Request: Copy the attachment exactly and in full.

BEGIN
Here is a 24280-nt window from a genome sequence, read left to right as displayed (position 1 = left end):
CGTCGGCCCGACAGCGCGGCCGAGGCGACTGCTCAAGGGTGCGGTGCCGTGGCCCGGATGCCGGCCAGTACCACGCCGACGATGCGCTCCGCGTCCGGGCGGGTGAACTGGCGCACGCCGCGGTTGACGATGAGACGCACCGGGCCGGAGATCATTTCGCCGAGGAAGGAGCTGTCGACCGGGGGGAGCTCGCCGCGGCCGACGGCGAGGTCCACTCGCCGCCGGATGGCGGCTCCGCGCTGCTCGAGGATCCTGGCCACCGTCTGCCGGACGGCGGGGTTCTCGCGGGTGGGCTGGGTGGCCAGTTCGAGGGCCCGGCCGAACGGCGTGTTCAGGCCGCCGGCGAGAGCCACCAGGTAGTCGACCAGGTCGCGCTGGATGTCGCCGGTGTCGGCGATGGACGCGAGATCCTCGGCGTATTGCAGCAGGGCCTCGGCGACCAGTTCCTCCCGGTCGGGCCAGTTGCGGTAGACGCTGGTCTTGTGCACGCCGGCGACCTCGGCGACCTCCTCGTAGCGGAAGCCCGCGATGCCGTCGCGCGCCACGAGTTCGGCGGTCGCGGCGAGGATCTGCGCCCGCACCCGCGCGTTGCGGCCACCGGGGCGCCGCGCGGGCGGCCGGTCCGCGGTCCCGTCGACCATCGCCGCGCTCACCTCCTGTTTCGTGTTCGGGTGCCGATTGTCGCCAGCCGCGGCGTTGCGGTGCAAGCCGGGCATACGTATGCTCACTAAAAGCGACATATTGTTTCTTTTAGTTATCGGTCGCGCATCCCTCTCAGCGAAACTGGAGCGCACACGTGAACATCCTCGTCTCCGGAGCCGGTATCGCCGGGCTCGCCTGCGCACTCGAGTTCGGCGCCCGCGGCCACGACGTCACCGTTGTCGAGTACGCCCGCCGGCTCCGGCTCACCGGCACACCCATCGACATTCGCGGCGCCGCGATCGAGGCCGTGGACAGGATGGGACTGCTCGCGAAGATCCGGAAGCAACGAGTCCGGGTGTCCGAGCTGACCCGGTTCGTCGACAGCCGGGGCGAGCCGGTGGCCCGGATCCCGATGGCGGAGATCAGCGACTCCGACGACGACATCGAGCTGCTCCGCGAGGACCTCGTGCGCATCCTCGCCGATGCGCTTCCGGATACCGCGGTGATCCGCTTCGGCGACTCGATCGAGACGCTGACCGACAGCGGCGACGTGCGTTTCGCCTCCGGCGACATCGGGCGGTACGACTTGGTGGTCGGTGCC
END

Here is a 24280-nt window from a genome sequence, read left to right as displayed (position 1 = left end):
CGTCGGCCCGACAGCGCGGCCGAGGCGACTGCTCAAGGGTGCGGTGCCGTGGCCCGGATGCCGGCCAGTACCACGCCGACGATGCGCTCCGCGTCCGGGCGGGTGAACTGGCGCACGCCGCGGTTGACGATGAGACGCACCGGGCCGGAGATCATTTCGCCGAGGAAGGAGCTGTCGACCGGGGGGAGCTCGCCGCGGCCGACGGCGAGGTCCACTCGCCGCCGGATGGCGGCTCCGCGCTGCTCGAGGATCCTGGCCACCGTCTGCCGGACGGCGGGGTTCTCGCGGGTGGGCTGGGTGGCCAGTTCGAGGGCCCGGCCGAACGGCGTGTTCAGGCCGCCGGCGAGAGCCACCAGGTAGTCGACCAGGTCGCGCTGGATGTCGCCGGTGTCGGCGATGGACGCGAGATCCTCGGCGTATTGCAGCAGGGCCTCGGCGACCAGTTCCTCCCGGTCGGGCCAGTTGCGGTAGACGCTGGTCTTGTGCACGCCGGCGACCTCGGCGACCTCCTCGTAGCGGAAGCCCGCGATGCCGTCGCGCGCCACGAGTTCGGCGGTCGCGGCGAGGATCTGCGCCCGCACCCGCGCGTTGCGGCCACCGGGGCGCCGCGCGGGCGGCCGGTCCGCGGTCCCGTCGACCATCGCCGCGCTCACCTCCTGTTTCGTGTTCGGGTGCCGATTGTCGCCAGCCGCGGCGTTGCGGTGCAAGCCGGGCATACGTATGCTCACTAAAAGCGACATATTGTTTCTTTTAGTTATCGGTCGCGCATCCCTCTCAGCGAAACTGGAGCGCACACGTGAACATCCTCGTCTCCGGAGCCGGTATCGCCGGGCTCGCCTGCGCACTCGAGTTCGGCGCCCGCGGCCACGACGTCACCGTTGTCGAGTACGCCCGCCGGCTCCGGCTCACCGGCACACCCATCGACATTCGCGGCGCCGCGATCGAGGCCGTGGACAGGATGGGACTGCTCGCGAAGATCCGGAAGCAACGAGTCCGGGTGTCCGAGCTGACCCGGTTCGTCGACAGCCGGGGCGAGCCGGTGGCCCGGATCCCGATGGCGGAGATCAGCGACTCCGACGACGACATCGAGCTGCTCCGCGAGGACCTCGTGCGCATCCTCGCCGATGCGCTTCCGGATACCGCGGTGATCCGCTTCGGCGACTCGATCGAGACGCTGACCGACAGCGGCGACGTGCGTTTCGCCTCCGGCGACATCGGGCGGTACGACTTGGTGGTCGGTGCC